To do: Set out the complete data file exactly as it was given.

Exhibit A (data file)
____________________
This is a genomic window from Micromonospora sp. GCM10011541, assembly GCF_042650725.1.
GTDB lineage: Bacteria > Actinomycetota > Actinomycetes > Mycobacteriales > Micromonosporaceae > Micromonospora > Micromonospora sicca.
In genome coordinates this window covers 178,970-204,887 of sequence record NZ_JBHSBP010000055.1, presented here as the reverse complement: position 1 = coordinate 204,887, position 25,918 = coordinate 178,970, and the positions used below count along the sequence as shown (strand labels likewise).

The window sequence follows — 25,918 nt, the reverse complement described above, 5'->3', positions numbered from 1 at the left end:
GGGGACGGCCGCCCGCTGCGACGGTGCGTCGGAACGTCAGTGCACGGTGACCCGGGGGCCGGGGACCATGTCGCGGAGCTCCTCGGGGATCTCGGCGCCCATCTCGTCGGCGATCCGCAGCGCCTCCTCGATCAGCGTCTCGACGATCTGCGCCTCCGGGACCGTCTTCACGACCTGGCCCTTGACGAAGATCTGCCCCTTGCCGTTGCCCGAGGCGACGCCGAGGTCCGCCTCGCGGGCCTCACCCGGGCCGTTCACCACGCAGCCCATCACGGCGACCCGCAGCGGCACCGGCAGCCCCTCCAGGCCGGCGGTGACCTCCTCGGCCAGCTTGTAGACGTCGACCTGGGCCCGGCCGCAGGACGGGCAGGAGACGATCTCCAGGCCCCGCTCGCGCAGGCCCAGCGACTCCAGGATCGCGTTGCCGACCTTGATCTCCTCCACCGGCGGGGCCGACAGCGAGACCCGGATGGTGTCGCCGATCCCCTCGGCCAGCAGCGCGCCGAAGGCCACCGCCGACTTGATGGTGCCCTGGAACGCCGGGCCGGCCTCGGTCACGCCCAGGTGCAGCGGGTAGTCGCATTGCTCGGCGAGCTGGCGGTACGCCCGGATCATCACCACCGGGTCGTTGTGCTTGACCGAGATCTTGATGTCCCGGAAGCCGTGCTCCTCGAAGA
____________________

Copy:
This is a genomic window from Micromonospora sp. GCM10011541, assembly GCF_042650725.1.
GTDB lineage: Bacteria > Actinomycetota > Actinomycetes > Mycobacteriales > Micromonosporaceae > Micromonospora > Micromonospora sicca.
In genome coordinates this window covers 178,970-204,887 of sequence record NZ_JBHSBP010000055.1, presented here as the reverse complement: position 1 = coordinate 204,887, position 25,918 = coordinate 178,970, and the positions used below count along the sequence as shown (strand labels likewise).

The window sequence follows — 25,918 nt, the reverse complement described above, 5'->3', positions numbered from 1 at the left end:
GGGGACGGCCGCCCGCTGCGACGGTGCGTCGGAACGTCAGTGCACGGTGACCCGGGGGCCGGGGACCATGTCGCGGAGCTCCTCGGGGATCTCGGCGCCCATCTCGTCGGCGATCCGCAGCGCCTCCTCGATCAGCGTCTCGACGATCTGCGCCTCCGGGACCGTCTTCACGACCTGGCCCTTGACGAAGATCTGCCCCTTGCCGTTGCCCGAGGCGACGCCGAGGTCCGCCTCGCGGGCCTCACCCGGGCCGTTCACCACGCAGCCCATCACGGCGACCCGCAGCGGCACCGGCAGCCCCTCCAGGCCGGCGGTGACCTCCTCGGCCAGCTTGTAGACGTCGACCTGGGCCCGGCCGCAGGACGGGCAGGAGACGATCTCCAGGCCCCGCTCGCGCAGGCCCAGCGACTCCAGGATCGCGTTGCCGACCTTGATCTCCTCCACCGGCGGGGCCGACAGCGAGACCCGGATGGTGTCGCCGATCCCCTCGGCCAGCAGCGCGCCGAAGGCCACCGCCGACTTGATGGTGCCCTGGAACGCCGGGCCGGCCTCGGTCACGCCCAGGTGCAGCGGGTAGTCGCATTGCTCGGCGAGCTGGCGGTACGCCCGGATCATCACCACCGGGTCGTTGTGCTTGACCGAGATCTTGATGTCCCGGAAGCCGTGCTCCTCGAAGA